It was a late fall afternoon, the leaves have changed from green to a beautiful mix of red, yellow and sometimes a light pink. My family was celebrating something I don’t quite remember, but we had the bonfire going, S’mores were coming and going and everyone sat on a hay bill. The only thing stained this bonfire into my mind forever is that the Chicago Cubs were playing.
My grandfather (who breaths cubbie blue) had somehow pulled together 50 yards of extension cord from his house to the bonfire. Now, this was the early 2000s so he had the antenna in the most abnormal way getting this teeny tiny television to have a pitch-perfect signal. My family all huddled around the fire and watch the Cubs; I don’t remember who won that game, but I remember that it is when I was baptized into the most loyal fanbase in all the nation.
Fast-forward to the present time: The Cubs, as I write this, are about to play Milwaukee Brewers after finishing up a series with the St.Louis Cardinals in which they won three of four. Six games back of the Cardinals that be out of reach, but the home field in the Wild Card game could happen. The Cubbies are two games behind the Pittsburgh Pirates. Guess who comes to Wrigley this week? The Pirates.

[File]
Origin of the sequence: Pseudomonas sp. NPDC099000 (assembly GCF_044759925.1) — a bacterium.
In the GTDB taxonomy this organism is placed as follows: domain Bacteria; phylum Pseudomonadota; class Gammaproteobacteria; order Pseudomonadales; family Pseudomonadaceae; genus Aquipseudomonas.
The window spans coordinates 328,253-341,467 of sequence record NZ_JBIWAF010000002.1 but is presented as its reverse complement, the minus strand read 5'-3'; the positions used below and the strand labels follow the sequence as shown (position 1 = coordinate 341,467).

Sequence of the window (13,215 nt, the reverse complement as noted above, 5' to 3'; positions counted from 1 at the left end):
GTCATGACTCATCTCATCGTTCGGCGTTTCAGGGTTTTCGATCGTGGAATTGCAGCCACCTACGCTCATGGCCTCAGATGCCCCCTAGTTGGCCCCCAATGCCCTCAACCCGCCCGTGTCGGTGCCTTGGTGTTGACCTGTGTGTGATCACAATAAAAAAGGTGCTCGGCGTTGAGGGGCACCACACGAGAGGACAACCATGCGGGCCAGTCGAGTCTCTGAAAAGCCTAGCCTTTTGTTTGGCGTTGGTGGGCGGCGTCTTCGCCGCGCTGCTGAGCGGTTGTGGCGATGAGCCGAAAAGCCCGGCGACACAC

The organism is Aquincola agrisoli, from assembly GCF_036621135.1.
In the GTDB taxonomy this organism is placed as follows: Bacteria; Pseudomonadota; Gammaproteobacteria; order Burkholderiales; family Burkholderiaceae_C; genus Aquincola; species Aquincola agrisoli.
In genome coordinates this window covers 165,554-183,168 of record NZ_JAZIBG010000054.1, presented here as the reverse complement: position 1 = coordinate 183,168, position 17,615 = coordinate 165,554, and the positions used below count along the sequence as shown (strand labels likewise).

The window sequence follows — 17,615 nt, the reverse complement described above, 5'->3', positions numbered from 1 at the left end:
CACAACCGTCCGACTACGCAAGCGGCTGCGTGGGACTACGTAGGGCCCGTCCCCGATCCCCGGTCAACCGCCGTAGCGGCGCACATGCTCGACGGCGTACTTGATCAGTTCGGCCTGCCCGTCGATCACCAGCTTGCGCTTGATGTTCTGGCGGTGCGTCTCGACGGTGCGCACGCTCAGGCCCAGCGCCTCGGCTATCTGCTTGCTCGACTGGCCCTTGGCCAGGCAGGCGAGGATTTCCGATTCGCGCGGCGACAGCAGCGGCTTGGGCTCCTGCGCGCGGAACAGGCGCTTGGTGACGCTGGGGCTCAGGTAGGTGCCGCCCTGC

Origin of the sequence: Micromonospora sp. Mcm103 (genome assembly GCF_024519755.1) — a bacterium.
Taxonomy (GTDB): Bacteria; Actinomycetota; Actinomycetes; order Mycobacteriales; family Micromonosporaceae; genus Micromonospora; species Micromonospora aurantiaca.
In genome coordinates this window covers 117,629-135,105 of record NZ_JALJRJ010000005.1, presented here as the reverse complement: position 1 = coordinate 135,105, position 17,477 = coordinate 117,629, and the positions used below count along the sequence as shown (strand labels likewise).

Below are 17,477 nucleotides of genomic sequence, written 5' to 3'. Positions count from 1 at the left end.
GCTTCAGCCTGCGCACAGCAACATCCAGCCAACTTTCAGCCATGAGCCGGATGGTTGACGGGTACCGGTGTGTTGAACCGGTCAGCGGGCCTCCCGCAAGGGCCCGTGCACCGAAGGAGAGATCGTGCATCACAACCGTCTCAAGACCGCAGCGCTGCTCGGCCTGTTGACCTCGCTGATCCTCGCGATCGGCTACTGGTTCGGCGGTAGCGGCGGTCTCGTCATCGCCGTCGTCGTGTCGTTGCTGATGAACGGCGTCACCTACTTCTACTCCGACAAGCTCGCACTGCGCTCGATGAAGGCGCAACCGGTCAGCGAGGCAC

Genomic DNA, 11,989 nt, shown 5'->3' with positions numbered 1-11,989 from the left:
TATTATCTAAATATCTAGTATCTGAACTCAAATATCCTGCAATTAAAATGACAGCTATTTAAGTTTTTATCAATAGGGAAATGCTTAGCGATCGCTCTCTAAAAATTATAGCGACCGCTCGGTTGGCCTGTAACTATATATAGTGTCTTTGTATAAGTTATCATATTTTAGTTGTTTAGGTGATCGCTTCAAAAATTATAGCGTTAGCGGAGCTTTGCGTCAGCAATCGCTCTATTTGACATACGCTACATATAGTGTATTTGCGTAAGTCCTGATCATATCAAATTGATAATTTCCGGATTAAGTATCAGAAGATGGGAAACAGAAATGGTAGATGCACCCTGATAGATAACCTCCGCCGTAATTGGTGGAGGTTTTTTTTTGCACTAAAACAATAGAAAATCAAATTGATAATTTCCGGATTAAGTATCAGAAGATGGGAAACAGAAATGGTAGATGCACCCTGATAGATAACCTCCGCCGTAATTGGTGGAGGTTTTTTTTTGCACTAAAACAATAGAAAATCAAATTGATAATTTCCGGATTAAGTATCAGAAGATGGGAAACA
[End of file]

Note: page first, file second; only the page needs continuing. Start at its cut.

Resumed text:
As a Cubs fan since I came out of the womb, this is the first time I can remember the Cubs being this good. Born in 1995, I was only 8 when *gulps* the Steve Bartman game. Then again in 2008, I was still only 13 when they were destroyed by the Manny Ramirez lead LA Dodgers (the only thing I remember from that series is Manny basically took a ball of the dirt like in cricket and hit it for a homer). Now, 20 years old and in college, wearing a Cubs hat almost everyday to class, I am soaking up every single game like it won’t happen ever again because, as a Cubs fan, you never know.
As a Cubs fan, if it’s the bottom of the ninth and the Cubs are up 30, you still believe they are going to lose. It is truly a way of life, a different type of religion you might say.
Like I said, I am not used to the Cubs being this good (fourth best record in baseball) and it straight up scares the hell out of me.
STOP LEADING ME ON, ANTHONY RIZZO, I AM NOT READY FOR THIS.
I live and die with every pitch now, every time the opposing team has a well-hit ball of the bat I freak out, my blood pressure spikes, my hands get sweaty. Most of the time it is a lazy fly ball out to center, but it still irks me like no other.
But now this year is different, the magic is back is in Wrigley Field, (trust me, I know, I went five times this summer, wasting my summer job money on road trips to Wrigleyville and then to my bleacher seats). Magic is what the Cubs need to change the past and make this year “the year.”